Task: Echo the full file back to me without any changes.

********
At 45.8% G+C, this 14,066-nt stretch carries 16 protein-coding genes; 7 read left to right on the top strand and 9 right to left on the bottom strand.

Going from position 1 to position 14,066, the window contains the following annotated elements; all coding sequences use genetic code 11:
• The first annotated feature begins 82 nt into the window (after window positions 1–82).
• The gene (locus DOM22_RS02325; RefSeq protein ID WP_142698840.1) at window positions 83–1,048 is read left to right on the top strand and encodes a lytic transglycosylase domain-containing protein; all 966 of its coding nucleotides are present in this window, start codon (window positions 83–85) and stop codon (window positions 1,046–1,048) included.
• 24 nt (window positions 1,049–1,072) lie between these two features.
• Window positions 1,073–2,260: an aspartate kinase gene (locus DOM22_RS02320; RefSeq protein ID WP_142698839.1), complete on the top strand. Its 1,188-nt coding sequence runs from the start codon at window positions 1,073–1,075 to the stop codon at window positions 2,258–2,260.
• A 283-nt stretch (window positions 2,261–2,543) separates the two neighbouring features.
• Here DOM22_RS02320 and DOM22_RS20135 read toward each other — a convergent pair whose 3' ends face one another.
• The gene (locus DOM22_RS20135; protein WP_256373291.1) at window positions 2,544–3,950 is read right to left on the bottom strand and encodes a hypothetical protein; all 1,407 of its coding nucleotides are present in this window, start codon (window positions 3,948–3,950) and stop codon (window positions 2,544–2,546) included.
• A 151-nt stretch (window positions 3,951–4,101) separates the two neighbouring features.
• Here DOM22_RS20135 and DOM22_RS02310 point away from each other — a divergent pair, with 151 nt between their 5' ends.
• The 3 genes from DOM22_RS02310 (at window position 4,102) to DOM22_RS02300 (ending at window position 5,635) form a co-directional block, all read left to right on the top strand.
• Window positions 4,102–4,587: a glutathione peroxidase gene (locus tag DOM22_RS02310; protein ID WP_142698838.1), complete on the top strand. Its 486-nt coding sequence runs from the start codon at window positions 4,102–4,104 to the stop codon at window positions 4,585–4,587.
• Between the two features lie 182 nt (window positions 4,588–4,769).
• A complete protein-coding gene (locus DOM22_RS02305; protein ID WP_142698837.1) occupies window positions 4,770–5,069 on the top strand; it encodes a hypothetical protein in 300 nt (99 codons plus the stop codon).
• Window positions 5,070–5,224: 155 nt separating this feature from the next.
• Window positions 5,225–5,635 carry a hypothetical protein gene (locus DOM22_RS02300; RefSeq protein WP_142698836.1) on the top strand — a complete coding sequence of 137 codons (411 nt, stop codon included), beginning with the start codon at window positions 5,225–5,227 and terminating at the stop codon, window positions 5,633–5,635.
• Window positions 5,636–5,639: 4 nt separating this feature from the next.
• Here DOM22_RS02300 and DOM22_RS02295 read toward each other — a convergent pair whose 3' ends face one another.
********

At 45.8% G+C, this 14,066-nt stretch carries 16 protein-coding genes; 7 read left to right on the top strand and 9 right to left on the bottom strand.

Going from position 1 to position 14,066, the window contains the following annotated elements; all coding sequences use genetic code 11:
• The first annotated feature begins 82 nt into the window (after window positions 1–82).
• The gene (locus DOM22_RS02325; RefSeq protein ID WP_142698840.1) at window positions 83–1,048 is read left to right on the top strand and encodes a lytic transglycosylase domain-containing protein; all 966 of its coding nucleotides are present in this window, start codon (window positions 83–85) and stop codon (window positions 1,046–1,048) included.
• 24 nt (window positions 1,049–1,072) lie between these two features.
• Window positions 1,073–2,260: an aspartate kinase gene (locus DOM22_RS02320; RefSeq protein ID WP_142698839.1), complete on the top strand. Its 1,188-nt coding sequence runs from the start codon at window positions 1,073–1,075 to the stop codon at window positions 2,258–2,260.
• A 283-nt stretch (window positions 2,261–2,543) separates the two neighbouring features.
• Here DOM22_RS02320 and DOM22_RS20135 read toward each other — a convergent pair whose 3' ends face one another.
• The gene (locus DOM22_RS20135; protein WP_256373291.1) at window positions 2,544–3,950 is read right to left on the bottom strand and encodes a hypothetical protein; all 1,407 of its coding nucleotides are present in this window, start codon (window positions 3,948–3,950) and stop codon (window positions 2,544–2,546) included.
• A 151-nt stretch (window positions 3,951–4,101) separates the two neighbouring features.
• Here DOM22_RS20135 and DOM22_RS02310 point away from each other — a divergent pair, with 151 nt between their 5' ends.
• The 3 genes from DOM22_RS02310 (at window position 4,102) to DOM22_RS02300 (ending at window position 5,635) form a co-directional block, all read left to right on the top strand.
• Window positions 4,102–4,587: a glutathione peroxidase gene (locus tag DOM22_RS02310; protein ID WP_142698838.1), complete on the top strand. Its 486-nt coding sequence runs from the start codon at window positions 4,102–4,104 to the stop codon at window positions 4,585–4,587.
• Between the two features lie 182 nt (window positions 4,588–4,769).
• A complete protein-coding gene (locus DOM22_RS02305; protein ID WP_142698837.1) occupies window positions 4,770–5,069 on the top strand; it encodes a hypothetical protein in 300 nt (99 codons plus the stop codon).
• Window positions 5,070–5,224: 155 nt separating this feature from the next.
• Window positions 5,225–5,635 carry a hypothetical protein gene (locus DOM22_RS02300; RefSeq protein WP_142698836.1) on the top strand — a complete coding sequence of 137 codons (411 nt, stop codon included), beginning with the start codon at window positions 5,225–5,227 and terminating at the stop codon, window positions 5,633–5,635.
• Window positions 5,636–5,639: 4 nt separating this feature from the next.
• Here DOM22_RS02300 and DOM22_RS02295 read toward each other — a convergent pair whose 3' ends face one another.